He encourages teachers who want to inspire students and help lead them to a better future to come to south western Sydney, where the students have ‘the potential to become so wonderful, but what they need is people who believe in them.' 

Although Jihad has achieved many successes as Principal of Punchbowl Boys High School, ultimately it's not about him, it's about the students. ‘The reason I went into teaching was so I could make a real, genuine difference and serve, hopefully, to inspire young people to become the best people that they can.' 

Read the Sydney Morning Herald profile of  Jihad Dib here

Jemima Shafei-Ongu, School Counsellor, South Western Sydney

A school counsellor who works within a dynamic network to support students

Photograph of Jemima Shafei-OnguAfter completing a Bachelor of Science with a major in Psychology at Macquarie University, Jemima Shafei-Ongu set her sights on teaching. Jemima completed a Master of Teaching (Primary) through the University of Sydney in 1999 and says, ‘Through this great course, I developed a passion to impart a love of learning to children.'

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For a number of years Jemima worked as a temporary and casual teacher in primary schools, during which time she learnt about the NSW Department of Education and Communities School Counsellor Retraining Programs. Jemima's temporary teaching engagements enabled her to provide the required principal and referee reports to confirm her teaching aptitude, and she says ‘everyone was encouraging' during the application process. The first step was the completion of the written application with supporting documentation and this was followed by an interview.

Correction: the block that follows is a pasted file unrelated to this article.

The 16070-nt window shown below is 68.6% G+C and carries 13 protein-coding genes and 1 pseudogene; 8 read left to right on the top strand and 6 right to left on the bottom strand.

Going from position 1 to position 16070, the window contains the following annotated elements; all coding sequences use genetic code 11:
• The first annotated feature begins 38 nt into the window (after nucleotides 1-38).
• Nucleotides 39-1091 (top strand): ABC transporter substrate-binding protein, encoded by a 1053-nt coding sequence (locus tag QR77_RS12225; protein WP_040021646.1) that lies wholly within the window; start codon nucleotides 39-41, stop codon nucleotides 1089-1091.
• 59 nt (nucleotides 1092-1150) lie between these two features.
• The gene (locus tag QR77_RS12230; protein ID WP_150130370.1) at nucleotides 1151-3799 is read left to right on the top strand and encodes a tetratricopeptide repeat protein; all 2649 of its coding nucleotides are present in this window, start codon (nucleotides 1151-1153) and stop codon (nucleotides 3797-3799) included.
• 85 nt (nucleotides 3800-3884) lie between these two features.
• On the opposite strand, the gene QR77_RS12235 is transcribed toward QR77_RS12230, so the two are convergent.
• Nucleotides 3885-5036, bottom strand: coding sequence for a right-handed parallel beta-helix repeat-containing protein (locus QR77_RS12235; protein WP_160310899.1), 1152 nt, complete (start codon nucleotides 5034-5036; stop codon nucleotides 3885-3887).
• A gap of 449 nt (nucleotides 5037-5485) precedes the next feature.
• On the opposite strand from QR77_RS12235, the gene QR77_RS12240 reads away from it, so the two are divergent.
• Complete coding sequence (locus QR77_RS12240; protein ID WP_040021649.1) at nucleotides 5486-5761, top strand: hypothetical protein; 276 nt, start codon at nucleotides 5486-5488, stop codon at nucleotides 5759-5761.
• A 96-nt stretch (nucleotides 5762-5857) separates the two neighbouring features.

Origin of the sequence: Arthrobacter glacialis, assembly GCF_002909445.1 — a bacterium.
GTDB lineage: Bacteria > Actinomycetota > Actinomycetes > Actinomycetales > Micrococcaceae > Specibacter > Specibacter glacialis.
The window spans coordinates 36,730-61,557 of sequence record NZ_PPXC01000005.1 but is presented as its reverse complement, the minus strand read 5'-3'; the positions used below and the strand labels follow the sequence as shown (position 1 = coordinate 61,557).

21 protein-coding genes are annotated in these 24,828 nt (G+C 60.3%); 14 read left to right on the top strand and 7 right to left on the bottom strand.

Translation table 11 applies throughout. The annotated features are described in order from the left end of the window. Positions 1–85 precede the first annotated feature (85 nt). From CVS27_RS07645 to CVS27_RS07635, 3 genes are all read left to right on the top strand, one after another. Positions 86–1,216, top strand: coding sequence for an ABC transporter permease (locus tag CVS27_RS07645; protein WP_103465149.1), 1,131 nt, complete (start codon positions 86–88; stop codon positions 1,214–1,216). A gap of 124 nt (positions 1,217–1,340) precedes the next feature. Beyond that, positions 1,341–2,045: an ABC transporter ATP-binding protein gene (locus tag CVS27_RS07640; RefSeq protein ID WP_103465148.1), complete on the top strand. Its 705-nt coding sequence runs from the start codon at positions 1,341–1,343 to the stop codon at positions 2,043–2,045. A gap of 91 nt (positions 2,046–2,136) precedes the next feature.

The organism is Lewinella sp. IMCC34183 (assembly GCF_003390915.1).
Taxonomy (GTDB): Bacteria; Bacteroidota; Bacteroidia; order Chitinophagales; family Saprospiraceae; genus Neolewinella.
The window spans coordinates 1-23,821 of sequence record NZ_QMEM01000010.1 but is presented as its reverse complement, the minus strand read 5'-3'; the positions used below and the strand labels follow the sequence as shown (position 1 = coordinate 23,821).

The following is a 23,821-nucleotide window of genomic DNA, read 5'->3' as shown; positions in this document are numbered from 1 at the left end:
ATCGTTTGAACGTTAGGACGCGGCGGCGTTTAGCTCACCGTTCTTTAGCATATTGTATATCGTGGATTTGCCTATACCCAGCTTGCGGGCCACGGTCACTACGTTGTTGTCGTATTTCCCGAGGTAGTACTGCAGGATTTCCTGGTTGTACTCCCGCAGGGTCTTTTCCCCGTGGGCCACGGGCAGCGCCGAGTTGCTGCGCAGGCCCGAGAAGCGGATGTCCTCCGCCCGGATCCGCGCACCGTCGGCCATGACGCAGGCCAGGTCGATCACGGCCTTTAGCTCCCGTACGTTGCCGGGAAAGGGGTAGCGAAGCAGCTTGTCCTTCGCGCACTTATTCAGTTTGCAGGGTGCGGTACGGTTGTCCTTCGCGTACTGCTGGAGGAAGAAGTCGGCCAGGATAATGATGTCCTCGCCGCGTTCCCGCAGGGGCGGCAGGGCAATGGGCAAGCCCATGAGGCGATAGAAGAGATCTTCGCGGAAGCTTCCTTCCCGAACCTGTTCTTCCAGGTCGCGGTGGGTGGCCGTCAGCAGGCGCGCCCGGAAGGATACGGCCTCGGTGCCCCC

Jemima completed her post-graduate retraining through the University of Wollongong in 2009. Of her role as school counsellor, she says, ‘I find it a very honourable position to be in. I have direct access to students, especially young children, who are amongst the most vulnerable in our society, providing them with access to the support they so desperately need and deserve. I love my role as a school counsellor and working in schools gives me the opportunity to work with schools and families in a way that best meets the needs of the students and the school.'

Now with a few years of experience, Jemima is happy with her decision to retrain as a school counsellor and has completed her registration to become a psychologist. ‘I enjoy working with dynamic and amazing counsellors who bring a great variety of skills to schools and to the profession we work in. I have a fabulous team of colleagues who I find to be very supportive and resourceful.'

Kylie Carson, Concord High School

Created new career options by retraining in mathematics

Photograph of Kylie CarsonKylie Carson is a mathematics teacher at Concord High School, a position she gained after retraining through the New South Wales Department of Education and Communities Mathematics Retraining Program.